Below are some of the core symptoms of BPD that often confuses family, friends, and even mental health professionals:

  1. Dysphoria: Dysphoria is a state of general dissatisfaction with life or things around you. It is a depressive-like state that leads to negative self-talk, low self-esteem, feelings of inadequacy, and sometimes confusion over one’s identity. It is a pervasive or chronic feeling that isn’t so easy to “shake off.” For some of my clients, dysphoria feels like a low-grade depression that sticks around no matter what. Nothing seems to pacify the “stubborn nature” of dysphoria. Some individuals abuse alcohol and/or drugs and self-harm to cope with the dysphoria.
  2. Attention-seeking, manipulating, or controlling: As I’ve stated multiple times in the past, not all individuals with BPD behave or think the same. Some individuals may come across as manipulative, controlling, or attention-seeking because these behaviors are the only behaviors they believe help them get their needs met. These behaviors may also give a sense of control. For example, someone who fears abandonment may get angry with a friend for no apparent reason but then later call to apologize and set up a dinner date, expecting to get what they want. Manipulative and controlling behaviors may include a teen claiming he/she might kill themselves if the parent does not allow them to date their love interest. But it could also be the only way the teen feels he/she will get the attention needed.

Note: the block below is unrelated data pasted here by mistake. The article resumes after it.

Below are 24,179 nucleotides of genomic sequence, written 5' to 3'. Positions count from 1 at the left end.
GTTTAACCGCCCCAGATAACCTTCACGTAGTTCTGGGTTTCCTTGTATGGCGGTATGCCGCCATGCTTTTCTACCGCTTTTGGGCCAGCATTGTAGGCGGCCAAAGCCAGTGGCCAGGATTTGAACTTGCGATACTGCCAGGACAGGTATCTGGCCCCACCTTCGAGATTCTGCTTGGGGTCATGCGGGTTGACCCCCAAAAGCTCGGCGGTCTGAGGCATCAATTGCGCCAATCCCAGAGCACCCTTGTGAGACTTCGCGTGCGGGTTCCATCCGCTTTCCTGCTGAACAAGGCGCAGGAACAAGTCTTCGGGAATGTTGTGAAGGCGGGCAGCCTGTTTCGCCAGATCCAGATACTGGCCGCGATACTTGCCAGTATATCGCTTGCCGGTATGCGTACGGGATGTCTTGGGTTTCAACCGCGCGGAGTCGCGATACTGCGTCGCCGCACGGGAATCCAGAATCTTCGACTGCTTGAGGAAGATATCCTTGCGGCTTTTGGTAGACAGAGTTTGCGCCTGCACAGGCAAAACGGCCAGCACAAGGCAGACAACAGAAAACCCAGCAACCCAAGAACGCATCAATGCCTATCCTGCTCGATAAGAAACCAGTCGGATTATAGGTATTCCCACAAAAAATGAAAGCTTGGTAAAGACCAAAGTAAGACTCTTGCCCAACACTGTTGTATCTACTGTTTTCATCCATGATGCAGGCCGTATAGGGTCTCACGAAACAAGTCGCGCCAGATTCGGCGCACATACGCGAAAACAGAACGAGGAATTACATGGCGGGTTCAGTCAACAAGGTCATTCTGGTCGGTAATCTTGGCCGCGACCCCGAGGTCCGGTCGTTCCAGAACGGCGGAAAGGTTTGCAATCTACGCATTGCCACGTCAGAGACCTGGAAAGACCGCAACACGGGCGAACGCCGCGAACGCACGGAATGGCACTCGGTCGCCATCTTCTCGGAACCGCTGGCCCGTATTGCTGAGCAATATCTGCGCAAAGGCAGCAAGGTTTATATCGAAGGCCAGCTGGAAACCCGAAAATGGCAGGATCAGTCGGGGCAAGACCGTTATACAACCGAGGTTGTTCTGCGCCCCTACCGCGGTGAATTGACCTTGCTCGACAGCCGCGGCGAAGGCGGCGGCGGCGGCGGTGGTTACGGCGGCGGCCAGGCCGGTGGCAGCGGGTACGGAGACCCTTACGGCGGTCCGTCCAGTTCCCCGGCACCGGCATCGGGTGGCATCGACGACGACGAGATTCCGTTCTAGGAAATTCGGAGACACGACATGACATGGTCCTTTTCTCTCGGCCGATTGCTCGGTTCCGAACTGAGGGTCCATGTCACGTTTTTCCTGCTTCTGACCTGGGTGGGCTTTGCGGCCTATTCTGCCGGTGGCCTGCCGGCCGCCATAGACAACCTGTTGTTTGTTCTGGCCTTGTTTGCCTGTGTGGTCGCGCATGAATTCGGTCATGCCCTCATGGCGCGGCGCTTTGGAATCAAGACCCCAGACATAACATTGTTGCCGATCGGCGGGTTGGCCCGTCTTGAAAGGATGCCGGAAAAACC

3. Emotional chaos and storms: Emotional chaos and storms may include incorrect, skewed, or paranoid thinking patters and emotional reasoning (i.e., rationalizing things based ONLY on emotions without considering the facts). Some individuals with BPD, primarily when stressed, experience paranoid and delusional beliefs. The paranoid and delusional beliefs may not be bizarre but could be understandable and believable. For example, a wife with BPD (while under stress) may believe that her husband is cheating on her with a co-worker because he stays out late and then returns home to text her about work. This is not a bizarre belief but the paranoia and delusional thinking is unsupported by a lack of evidence. The emotional chaos may then create an emotional storm between the married pair and lead to a full-blown argument that just should not have happened at all.
  4. Internal emptiness and loneliness: One of my very articulate and emotionally astute  teen clients told me that they often feel empty and lonely when away from friends because “I have to sit with all of my unresolved emotions, anxious thoughts, and memories of irrational behaviors.” He reported that when with his friends he is able to avoid these things including his chronic feelings of loneliness and emptiness. Despite discussing self-care, using positive coping skills, engaging more frequently with peers and family, finding purpose in an interest, etc., he continued to struggle with internal feelings of emptiness which triggered suicidal thoughts. This typical pattern of behavior (which led to multiple hospitalizations) included: feelings of emptiness/loneliness, risk taking (i.e., drinking, driving fast, sexual experimentation, etc), negative thoughts, negative self-talk, and then cutting with the goal of killing himself.